AAP closure

AAP closure: accurate, reliable news provision no longer viable due to free content distribution on web

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After 85 years. Australian Associated Press (AAP) will close the AAP Newswire and the Pagemasters editorial production service thanks to a decline in the number of media companies subscribing to the service.

“The unprecedented impact of the digital platforms that take other people’s content and distribute it for free has led to too many companies choosing to no longer use AAP’s professional service. We have reached the point where it is no longer viable to continue,” a statement released about the AAP closure said. 

What does AAP do? 

AAP’s Newswire is a breaking news service of text, photographs and video known for its accuracy and impartiality, delivered to websites and newspapers. 

The Pagemasters division provides production services, including sub-editing, listings and imaging, to media, sporting bodies and the education sector.

Its Medianet division is Australia’s largest distributor of press releases and connects clients with audiences through its vast database of contacts.

The company also operates a media analysis agency, Mediaverse, which delivers bespoke media intelligence and reputation tracking for some of the country’s largest organisations.

AAP closure dates and sale  

The Newswire will close at the end of June and Pagemasters at the end of August. The decision to close the business is subject to completion of formal processes by the shareholders.

AAP is owned by Nine, News Corp, The West Australian and Australian Community Media.

AAP’s press release distribution business Medianet and its media intelligence business Mediaverse will be offered for sale.

AAP said that the decision to close the business means there will be job losses “but there will be employment opportunities as AAP’s shareholders and other external companies reorganise the way they receive news and page production services”.

The company said that News Corp and Nine in particular will be making additional investment in their own news teams to replace some of the content they currently source from AAP.  

A sad day for Australian journalism 

AAP CEO Bruce Davidson said the closure was an extremely sad day for Australian journalism.

“AAP has been a critical part of journalism in Australia since 1935, and it is tragic that it will come to an end,” he said.

“Hundreds of wonderful journalists made their start at AAP and went on to brilliant careers. Many others chose to stay with the agency for several decades and are part of the revered ‘AAP family’.

“Many more amazing people have been part of the fabric of the company in critical support and management roles.

“I want to thank all of them for their service and contribution to Australian journalism over many years.”

Mr Davidson said the decision did not reflect on the quality, trust, accuracy and reliability of the AAP news service, but rather an economic reality.

“Our reporters, photographers, videographers and production staff are second to none. They have been leading the country in breaking news for decades and showed the way for publishers in terms of the 24-hour news cycle.”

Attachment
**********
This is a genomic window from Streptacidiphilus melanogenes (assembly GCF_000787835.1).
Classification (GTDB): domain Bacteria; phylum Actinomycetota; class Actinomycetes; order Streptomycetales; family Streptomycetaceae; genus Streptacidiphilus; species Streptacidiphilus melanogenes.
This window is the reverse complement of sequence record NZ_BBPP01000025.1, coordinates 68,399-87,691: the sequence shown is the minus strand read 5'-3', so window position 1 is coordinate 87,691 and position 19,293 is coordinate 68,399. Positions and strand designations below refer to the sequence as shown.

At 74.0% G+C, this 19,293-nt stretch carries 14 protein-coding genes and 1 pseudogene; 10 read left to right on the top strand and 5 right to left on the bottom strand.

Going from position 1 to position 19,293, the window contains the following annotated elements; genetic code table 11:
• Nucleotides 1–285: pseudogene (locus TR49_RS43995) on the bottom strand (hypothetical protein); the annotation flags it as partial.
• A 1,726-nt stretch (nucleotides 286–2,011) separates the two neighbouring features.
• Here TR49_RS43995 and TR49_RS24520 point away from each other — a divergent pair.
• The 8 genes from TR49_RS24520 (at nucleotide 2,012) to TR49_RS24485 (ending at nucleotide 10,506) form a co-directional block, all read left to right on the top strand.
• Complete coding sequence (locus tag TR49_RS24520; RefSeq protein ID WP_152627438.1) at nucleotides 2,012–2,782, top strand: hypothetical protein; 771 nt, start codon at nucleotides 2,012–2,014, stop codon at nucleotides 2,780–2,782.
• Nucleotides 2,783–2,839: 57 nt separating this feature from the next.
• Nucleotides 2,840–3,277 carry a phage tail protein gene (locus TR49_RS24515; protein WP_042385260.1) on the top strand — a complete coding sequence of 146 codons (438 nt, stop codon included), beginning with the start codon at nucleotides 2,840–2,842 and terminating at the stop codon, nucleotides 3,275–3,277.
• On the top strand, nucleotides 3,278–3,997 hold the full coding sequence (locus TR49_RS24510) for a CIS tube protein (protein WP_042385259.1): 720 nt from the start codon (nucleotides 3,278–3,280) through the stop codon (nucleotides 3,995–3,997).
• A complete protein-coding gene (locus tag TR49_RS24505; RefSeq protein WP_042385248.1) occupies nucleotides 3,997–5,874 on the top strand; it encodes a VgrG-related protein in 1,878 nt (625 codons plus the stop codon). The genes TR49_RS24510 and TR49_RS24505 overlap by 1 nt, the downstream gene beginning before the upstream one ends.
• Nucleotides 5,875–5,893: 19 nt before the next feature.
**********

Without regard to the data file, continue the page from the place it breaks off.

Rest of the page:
AAP Chairman Campbell Reid paid tribute to the AAP staff who had served the Australian community for the better part of a century.

“For generations AAP has been journalism’s first responder,” said Mr Reid, who is News Corp’s Group Executive, Corporate Affairs, Policy and Government Relations.

“Its reporters, photographers and production staff have accurately recorded the first cut of contemporary Australian history and the nation is in their debt. 

“It is a great loss that professional and researched information provided by AAP is being substituted with the un-researched and often inaccurate information that masquerades as real news on the digital platforms.  

AAP Chairman Campbell Reid.

“I want to thank AAP’s leaders, CEO Bruce Davidson, Newswire Editor-in-Chief Tony Gillies and many others who have been fighting to keep the AAP business alive in the face of this relentless disruption.

“But eventually the number of organisations choosing to no longer rely on the AAP service has made the business unsustainable. 

“Today’s decision is made with a very heavy heart.”

AAP closure a further erosion of public interest journalism 

The Public Interest Journalism Initiative (PIJI) said that AAP’s closure will contribute further to the “erosion of public interest reporting nationally and the functioning of our democracy”, urging the government and industry to act to ensure the future of the reporting of AAP and its staff. 

“When we spoke to Australian news editors last year, it came through loudly from the rural and regional editors that AAP wire copy is essential for connecting their communities to news from around the state and country,” said Professor Allan Fels, Chair of the PIJI.

“This is especially true in court reporting, where criminal and major civil cases of intense local interest are tried in the capitals, often geographically and financially beyond the capacity of a small newsroom. 

“The timing of the announcement today is particularly distressing given the two major events of public concern – bushfires and coronavirus – both highlight the need for relevant localised, community reporting. 

“Public interest journalism is essential to our democratic system and AAP is an integral part of that.

PIJI has called for government to consider potential tax rebates that could inject up to $380 million into public interest journalism, examined in research released by the initiative in November last year.   

PIJI research shows that 68 per cent of metropolitan suburbs and 45 per cent of regional areas have already experienced a very sharp decline in journalism.

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